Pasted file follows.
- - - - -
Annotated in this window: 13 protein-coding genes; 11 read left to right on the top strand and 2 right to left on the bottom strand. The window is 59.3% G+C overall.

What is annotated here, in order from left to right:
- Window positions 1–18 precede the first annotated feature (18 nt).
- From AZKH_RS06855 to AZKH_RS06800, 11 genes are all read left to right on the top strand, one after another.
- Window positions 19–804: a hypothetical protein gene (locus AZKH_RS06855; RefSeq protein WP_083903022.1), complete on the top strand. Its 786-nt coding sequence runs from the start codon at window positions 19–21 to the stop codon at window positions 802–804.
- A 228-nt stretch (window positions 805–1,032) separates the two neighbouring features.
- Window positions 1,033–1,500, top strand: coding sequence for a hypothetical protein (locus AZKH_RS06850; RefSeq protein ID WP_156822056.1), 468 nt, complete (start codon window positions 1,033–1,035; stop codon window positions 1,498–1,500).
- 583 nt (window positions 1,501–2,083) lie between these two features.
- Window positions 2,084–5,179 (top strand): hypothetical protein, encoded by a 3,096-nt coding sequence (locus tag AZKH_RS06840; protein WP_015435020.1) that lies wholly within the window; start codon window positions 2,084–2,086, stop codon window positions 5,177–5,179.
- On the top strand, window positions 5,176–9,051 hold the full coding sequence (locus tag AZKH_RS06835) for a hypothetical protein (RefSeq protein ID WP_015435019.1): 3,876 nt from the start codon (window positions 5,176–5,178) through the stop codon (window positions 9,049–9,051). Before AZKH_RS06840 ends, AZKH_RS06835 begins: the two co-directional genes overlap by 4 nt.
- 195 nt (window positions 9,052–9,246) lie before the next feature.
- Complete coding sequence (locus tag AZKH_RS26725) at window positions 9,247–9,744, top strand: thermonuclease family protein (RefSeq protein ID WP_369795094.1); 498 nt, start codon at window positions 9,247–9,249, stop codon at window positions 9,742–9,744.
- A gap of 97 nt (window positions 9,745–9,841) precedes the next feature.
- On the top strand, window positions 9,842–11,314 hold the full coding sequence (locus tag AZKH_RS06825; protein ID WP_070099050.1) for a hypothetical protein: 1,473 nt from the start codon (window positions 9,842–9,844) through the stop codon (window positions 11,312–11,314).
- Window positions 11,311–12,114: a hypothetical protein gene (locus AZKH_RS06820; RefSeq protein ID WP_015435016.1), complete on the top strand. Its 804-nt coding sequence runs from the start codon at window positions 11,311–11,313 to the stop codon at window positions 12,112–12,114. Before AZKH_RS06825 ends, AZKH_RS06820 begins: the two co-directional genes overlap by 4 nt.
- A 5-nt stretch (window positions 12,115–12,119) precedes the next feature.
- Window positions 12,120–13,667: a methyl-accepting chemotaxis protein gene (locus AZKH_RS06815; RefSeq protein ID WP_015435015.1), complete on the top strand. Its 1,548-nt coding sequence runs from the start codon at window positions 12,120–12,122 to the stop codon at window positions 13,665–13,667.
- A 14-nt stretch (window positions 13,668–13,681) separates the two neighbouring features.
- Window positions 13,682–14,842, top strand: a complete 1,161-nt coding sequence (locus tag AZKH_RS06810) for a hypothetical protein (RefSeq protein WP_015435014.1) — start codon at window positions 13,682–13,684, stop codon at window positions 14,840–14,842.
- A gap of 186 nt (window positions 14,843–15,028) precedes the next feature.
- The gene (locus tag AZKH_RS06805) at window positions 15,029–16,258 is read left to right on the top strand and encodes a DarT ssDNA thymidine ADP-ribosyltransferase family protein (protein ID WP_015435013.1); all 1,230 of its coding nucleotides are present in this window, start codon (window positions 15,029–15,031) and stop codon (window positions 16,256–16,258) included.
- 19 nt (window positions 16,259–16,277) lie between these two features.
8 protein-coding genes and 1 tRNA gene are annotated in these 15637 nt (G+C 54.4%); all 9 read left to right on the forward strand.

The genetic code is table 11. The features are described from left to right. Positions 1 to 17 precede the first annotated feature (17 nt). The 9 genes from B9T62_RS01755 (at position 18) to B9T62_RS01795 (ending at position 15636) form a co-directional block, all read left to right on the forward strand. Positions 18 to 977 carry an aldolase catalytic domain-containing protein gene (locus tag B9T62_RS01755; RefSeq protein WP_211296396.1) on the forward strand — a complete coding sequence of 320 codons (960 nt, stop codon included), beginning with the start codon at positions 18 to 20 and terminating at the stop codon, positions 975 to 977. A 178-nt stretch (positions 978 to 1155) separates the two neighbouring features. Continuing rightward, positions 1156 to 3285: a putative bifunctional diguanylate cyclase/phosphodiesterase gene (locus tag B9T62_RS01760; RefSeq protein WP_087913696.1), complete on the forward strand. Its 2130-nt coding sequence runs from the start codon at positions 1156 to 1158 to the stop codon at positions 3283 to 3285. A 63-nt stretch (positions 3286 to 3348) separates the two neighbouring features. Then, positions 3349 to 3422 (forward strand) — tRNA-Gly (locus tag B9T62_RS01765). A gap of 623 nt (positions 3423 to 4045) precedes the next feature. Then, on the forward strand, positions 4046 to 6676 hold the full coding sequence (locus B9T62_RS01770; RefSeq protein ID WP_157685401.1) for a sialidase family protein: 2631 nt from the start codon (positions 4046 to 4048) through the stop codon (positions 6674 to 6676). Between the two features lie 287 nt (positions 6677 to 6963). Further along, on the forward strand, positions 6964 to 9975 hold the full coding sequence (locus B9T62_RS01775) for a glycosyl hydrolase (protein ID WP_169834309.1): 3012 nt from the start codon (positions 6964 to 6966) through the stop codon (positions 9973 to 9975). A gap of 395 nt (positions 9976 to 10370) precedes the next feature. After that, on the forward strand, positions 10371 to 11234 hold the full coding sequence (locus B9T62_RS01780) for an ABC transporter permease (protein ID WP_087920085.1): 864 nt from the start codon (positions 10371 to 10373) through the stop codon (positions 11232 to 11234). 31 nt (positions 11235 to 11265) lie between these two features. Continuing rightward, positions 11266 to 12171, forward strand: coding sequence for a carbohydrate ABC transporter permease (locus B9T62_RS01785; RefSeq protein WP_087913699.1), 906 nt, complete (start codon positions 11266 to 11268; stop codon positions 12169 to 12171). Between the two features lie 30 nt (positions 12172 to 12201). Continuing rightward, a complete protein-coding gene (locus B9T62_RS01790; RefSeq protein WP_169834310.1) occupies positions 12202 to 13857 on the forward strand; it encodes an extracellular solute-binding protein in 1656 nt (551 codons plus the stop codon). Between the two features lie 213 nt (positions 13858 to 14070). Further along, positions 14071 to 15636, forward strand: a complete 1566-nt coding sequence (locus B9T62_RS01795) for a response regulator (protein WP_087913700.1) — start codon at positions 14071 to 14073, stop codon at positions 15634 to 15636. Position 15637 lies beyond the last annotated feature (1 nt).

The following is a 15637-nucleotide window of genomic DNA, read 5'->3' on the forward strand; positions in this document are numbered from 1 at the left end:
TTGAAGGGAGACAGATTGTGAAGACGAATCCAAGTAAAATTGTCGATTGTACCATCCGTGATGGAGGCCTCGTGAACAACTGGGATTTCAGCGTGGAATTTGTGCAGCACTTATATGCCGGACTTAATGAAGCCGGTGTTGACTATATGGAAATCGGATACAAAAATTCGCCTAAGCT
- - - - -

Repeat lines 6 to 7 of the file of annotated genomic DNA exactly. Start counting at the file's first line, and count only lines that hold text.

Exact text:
- A 228-nt stretch (window positions 805–1,032) separates the two neighbouring features.
- Window positions 1,033–1,500, top strand: coding sequence for a hypothetical protein (locus AZKH_RS06850; RefSeq protein ID WP_156822056.1), 468 nt, complete (start codon window positions 1,033–1,035; stop codon window positions 1,498–1,500).